The long-awaited memoir and meditation on the art of translating by the most acclaimed American translator of Latin American literature.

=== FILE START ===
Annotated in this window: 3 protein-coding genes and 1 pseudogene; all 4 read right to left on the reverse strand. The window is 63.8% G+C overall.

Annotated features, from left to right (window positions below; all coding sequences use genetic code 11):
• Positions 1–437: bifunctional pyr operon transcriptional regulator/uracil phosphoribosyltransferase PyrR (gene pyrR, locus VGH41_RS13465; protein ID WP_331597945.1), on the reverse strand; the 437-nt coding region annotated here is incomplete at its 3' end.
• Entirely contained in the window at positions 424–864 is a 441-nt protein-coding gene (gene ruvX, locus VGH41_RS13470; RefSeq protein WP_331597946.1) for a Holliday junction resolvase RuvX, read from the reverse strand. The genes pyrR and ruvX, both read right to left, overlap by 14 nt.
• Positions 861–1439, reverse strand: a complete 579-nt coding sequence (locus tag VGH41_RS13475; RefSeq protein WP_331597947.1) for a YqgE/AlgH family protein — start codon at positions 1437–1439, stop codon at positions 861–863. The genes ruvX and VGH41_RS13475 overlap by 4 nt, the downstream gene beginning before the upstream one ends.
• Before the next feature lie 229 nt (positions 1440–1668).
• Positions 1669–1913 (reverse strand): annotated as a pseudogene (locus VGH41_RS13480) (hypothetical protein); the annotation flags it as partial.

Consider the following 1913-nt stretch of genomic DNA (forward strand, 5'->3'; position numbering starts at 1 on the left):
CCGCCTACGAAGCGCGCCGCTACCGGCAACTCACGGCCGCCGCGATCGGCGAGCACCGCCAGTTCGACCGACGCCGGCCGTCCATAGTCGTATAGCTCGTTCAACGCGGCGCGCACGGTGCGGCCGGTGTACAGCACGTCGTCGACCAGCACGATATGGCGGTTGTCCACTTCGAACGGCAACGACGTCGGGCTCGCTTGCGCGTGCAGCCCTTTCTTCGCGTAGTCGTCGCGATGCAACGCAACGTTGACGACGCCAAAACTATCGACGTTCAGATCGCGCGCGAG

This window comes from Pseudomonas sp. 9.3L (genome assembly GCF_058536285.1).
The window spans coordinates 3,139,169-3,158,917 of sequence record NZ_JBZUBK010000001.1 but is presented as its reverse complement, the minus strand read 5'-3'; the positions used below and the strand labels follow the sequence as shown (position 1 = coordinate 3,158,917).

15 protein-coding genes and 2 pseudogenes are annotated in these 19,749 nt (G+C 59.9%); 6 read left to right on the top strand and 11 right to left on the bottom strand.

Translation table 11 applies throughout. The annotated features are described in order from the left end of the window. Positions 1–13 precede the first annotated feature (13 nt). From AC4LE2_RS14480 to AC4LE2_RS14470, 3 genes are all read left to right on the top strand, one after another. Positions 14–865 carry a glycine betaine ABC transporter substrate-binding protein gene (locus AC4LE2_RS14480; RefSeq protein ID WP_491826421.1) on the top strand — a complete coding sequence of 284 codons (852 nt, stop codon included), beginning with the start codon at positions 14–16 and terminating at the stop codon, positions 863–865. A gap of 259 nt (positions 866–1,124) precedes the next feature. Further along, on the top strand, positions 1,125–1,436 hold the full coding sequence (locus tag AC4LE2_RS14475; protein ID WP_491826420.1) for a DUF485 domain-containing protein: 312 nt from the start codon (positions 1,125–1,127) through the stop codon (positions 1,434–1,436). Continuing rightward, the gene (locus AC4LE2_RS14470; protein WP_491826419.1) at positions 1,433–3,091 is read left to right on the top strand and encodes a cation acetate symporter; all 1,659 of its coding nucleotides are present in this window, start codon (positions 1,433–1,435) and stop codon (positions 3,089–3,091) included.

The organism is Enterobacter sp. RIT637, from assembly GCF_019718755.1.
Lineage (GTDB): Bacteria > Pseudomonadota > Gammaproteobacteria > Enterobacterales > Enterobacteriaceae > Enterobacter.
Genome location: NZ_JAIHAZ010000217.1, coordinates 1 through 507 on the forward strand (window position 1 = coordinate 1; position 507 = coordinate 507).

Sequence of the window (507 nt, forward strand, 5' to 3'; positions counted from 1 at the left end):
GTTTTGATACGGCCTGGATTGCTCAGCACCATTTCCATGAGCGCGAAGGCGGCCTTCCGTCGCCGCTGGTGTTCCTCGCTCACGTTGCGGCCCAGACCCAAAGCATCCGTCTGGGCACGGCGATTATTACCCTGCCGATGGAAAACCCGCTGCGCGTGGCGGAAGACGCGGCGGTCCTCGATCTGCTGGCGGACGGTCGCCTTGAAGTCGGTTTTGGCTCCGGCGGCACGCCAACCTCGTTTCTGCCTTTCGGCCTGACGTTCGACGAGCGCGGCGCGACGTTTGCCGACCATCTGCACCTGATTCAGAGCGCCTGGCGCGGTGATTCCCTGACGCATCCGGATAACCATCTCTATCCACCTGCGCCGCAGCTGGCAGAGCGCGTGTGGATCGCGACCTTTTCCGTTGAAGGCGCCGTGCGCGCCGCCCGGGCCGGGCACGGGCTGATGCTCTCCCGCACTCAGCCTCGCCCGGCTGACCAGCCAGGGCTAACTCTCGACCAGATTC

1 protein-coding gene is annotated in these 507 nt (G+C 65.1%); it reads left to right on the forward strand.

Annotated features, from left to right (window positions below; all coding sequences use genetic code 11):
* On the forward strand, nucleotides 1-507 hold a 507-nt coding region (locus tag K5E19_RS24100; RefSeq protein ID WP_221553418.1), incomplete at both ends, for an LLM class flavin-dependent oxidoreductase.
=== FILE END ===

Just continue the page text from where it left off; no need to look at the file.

Gregory Rabassa's influence as a translator is incalculable. His translations of Gabriel García Márquez's One Hundred Years of Solitude and Julio Cortázar's Hopscotch have helped make these some of the most widely read and respected works in world literature. (García Márquez was known to say that the English translation of One Hundred Years was better than the Spanish original.) In If This Be Treason: Translation and Its Dyscontents Rabassa offers a cool-headed and humorous defense of translation, laying out his views on the art of the craft. Anecdotal, and always illuminating, If This Be Treason traces Rabassa's career, from his boyhood on a New Hampshire farm, his school days "collecting" languages, the two-and-a-half years he spent overseas during WWII, his travels, until one day "I signed a contract to do my first translation of a long work [Cortázar's Hopscotch] for a commercial publisher." Rabassa concludes with his "rap sheet," a consideration of the various authors and the over 40 works he has translated. This long-awaited memoir is a joy to read, an instrumental guide to translating, and a look at the life of one of its great practitioners.